United Kingdom
Select regional store:

European Privacy Day provides reminder to safeguard your data, says IT Governance


As Sony receives a fine from the Information Commissioner’s Office (ICO) for a “serious” data protection breach, IT Governance, the global leader in IT governance, risk management and compliance expertise, hails European Privacy Day as an apt reminder of the need to protect our personal and customer data.
European Privacy Day 2013, which coincides with worldwide Privacy Day on 28 January, recognises the importance of privacy for our human values and fundamental freedoms. A platform that gives visibility to Europe-wide events organised by governmental and other institutions and civil society, it aims to draw the attention of individuals and businesses to the value that privacy and data protection have in our societies.
Alan Calder, CEO of IT Governance, says that this annual occasion is an essential reminder that data protection should not be feared, but rather be seen as a positive force for good.

Calder says: “Failure by businesses to protect their personal and customer data can have a dramatic impact. However, it’s also important to remember that data protection is good business practice and helps businesses to be operated securely and successfully.  Being seen to look after your customers’ data properly is a prerequisite for a healthy, long-term business, as it is an enabler of customer trust and loyalty.

“The many media reports of data breaches and cyberattacks over the past year have demonstrated what can go wrong when people’s private information is poorly protected. They also underline why it is essential for all UK organisations that hold or process personal data to comply with the Data Protection Act (DPA).”

According to IT Governance, at an absolute minimum, organisations should carry out a DPA compliance audit, to establish what work is necessary and the associated lines of responsibility, as well as executing a risk assessment around the storage and processing of personal data.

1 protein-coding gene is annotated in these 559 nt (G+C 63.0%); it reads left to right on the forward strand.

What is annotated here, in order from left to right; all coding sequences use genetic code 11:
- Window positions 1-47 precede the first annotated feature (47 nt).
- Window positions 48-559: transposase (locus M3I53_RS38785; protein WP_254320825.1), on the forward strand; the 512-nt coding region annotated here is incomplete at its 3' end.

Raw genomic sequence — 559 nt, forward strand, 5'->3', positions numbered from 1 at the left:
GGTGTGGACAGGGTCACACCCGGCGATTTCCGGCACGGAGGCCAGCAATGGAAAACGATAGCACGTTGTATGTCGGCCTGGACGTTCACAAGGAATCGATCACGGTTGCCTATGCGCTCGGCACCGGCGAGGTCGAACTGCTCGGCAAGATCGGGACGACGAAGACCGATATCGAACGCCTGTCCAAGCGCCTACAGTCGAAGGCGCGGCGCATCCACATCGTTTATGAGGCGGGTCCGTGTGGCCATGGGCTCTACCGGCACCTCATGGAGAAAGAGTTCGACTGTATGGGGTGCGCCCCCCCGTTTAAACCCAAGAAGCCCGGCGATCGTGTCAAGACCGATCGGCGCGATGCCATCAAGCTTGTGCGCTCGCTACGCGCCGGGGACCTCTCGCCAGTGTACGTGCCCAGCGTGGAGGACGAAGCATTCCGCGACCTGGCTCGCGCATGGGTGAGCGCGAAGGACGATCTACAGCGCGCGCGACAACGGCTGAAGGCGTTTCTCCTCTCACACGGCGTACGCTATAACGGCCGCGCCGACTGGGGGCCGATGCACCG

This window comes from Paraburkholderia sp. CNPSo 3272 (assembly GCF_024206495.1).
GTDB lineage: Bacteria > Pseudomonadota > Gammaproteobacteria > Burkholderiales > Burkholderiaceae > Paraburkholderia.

Calder says: “Good information governance is not only based on corporate awareness of and adherence to the requirements of data protection legislation. It’s also about consistent and systematic staff training, as employees are typically the weakest link in any compliance regime. Each member of the team must understand their own responsibilities, and how those responsibilities fit into their organisation’s overall drive to comply with data protection legislation.”

In addition, European Privacy Day 2013 flags upcoming changes in EU data protection legislation. These are likely to have a considerable impact on how local and international businesses operate in the UK in future.
Calder says: “In January 2012, the EU article 29 working party proposed a comprehensive reform of the EU’s 1995 data protection rules, with the intention of strengthening online privacy rights and boosting Europe’s digital economy, as well as the aim of creating a single law for all 27 EU Member States. The proposed General Data Protection Regulation is currently under consultation with national authorities, with a finalised version likely in 2014.
“So far, responses from the ICO, which is the UK’s independent authority set up to uphold information rights in the public interest, have been mixed. While, for example, breach notification has been ‘welcomed’, the right to be forgotten has been deemed ‘unrealistic’.”
If the proposals for the new European Data Protection Regulation are enacted, businesses in all EU member states will be obliged to notify EU data protection authorities, as well as the individuals whose data are concerned, of any breaches of data protection regulations or data leaks without undue delay - that is, within 24 hours. In addition, it is proposed that national authorities are able to impose penalties of up to 2% of a company’s worldwide turnover, in the event of severe data protection breaches.
Calder says: “One of the best ways to ensure that you comply with the proposed regime is to ensure that you currently comply with existing DPA requirements. Rather than operate in fear of stringent penalties, compliance should be viewed as a force for good, which helps you run your organisation more effectively and win more business. Indeed, whatever shape they take, the forthcoming changes to data protection law will make it all the more important to do everything you can to protect your personal and customer data.”
This website uses cookies. View our cookie policy